ASTANA (Reuters) -- Kazakhstan, a former Soviet state with good ties to Russia and Georgia, believes it can help resolve the future of the rebel regions of South Ossetia and Abkhazia, Prime Minister Karim Masimov has told Reuters.
Georgia and Russia fought a brief war in August over South Ossetia, a pro-Moscow region which threw off Tbilisi's rule in 1991-92 and declared independence.
Talks in Geneva between the two sides about South Ossetia have made little progress. Some "tough" discussions were held there about security issues on November 19, Interfax news agency quoted a Russian diplomat as saying.
Noting that oil- and gas-rich Kazakhstan would take the chair of the Organization for Security and Cooperation in Europe (OSCE) in 2010, Masimov, in an interview, said, "I strongly believe the OSCE can play a bigger role in resolving the issue of South Ossetia and Abkhazia, and Kazakhstan as future chairman can play a bigger role and my president [Nursultan Nazarbaev] has already expressed interest."
Kazakhstan's OSCE role was delayed by a year after human rights groups criticized a lack of democracy in the country, ruled by Nazarbaev since the late Soviet period.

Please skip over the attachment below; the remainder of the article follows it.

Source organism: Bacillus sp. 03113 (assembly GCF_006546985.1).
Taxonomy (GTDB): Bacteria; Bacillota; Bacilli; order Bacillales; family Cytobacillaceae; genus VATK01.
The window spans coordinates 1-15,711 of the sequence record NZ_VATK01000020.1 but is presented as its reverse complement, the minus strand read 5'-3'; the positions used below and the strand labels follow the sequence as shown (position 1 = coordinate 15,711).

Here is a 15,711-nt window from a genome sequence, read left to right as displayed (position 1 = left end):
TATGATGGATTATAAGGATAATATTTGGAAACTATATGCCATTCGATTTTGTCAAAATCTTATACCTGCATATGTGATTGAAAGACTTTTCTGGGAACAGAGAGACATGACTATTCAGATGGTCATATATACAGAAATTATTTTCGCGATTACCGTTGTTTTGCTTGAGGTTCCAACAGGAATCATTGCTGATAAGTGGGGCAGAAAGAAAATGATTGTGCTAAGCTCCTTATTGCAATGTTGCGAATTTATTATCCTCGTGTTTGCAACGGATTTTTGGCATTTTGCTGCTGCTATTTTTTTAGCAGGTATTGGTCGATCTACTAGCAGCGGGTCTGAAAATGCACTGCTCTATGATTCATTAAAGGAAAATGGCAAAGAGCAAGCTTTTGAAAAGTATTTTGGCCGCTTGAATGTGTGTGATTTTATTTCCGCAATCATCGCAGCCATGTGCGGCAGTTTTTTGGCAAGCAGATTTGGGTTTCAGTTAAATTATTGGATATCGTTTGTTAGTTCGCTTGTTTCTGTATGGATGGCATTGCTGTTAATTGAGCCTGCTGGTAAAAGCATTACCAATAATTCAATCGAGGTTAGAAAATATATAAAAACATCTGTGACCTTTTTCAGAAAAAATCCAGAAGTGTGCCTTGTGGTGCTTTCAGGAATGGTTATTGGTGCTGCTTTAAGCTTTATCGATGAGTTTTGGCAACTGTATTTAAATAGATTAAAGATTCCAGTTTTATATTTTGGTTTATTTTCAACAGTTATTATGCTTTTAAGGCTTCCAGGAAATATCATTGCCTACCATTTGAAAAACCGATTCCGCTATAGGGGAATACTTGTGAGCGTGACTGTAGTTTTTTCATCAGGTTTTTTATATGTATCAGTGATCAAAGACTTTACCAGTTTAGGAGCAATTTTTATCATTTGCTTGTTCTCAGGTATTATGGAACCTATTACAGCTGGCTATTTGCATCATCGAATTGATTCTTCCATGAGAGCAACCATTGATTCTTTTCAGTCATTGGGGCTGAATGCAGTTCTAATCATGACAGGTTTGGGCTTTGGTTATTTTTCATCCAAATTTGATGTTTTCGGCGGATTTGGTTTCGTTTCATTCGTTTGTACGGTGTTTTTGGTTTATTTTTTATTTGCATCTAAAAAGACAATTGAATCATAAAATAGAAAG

No Plans To Recognize
But despite Kazakhstan's good relations with Moscow, Masimov made clear that his country did not plan to recognize the two Georgian rebel regions' declaration of independence.
So far, only Russia and Nicaragua have recognized South Ossetia and Abkhazia as independent states; the United States and the European Union have condemned the move while Moscow's former Soviet vassals have remained mostly silent.
"According to the decision of my president, we did not recognize the independence of Kosovo and we did not recognize the independence of South Ossetia and Abkhazia," Masimov said. "The treatment should be equal in all cases like that, not only in the region, but worldwide."
As one of the biggest foreign investors in Georgia, Kazakhstan wanted the situation to be resolved peacefully as soon as possible, he added.
Masimov said Kazakhstan, located at a strategic crossroads of Asia and Europe, wanted to maintain its policy of staying friends with all major powers. He listed the United States, Russia, China, and the Middle East as strategic partners.
"We prefer not to say we are friendly with someone against someone else," he said
Nazarbaev had already held a phone conversation with U.S. President-elect Barack Obama and the call had given Kazakhstan confidence that its good relations with Washington would endure, the premier added.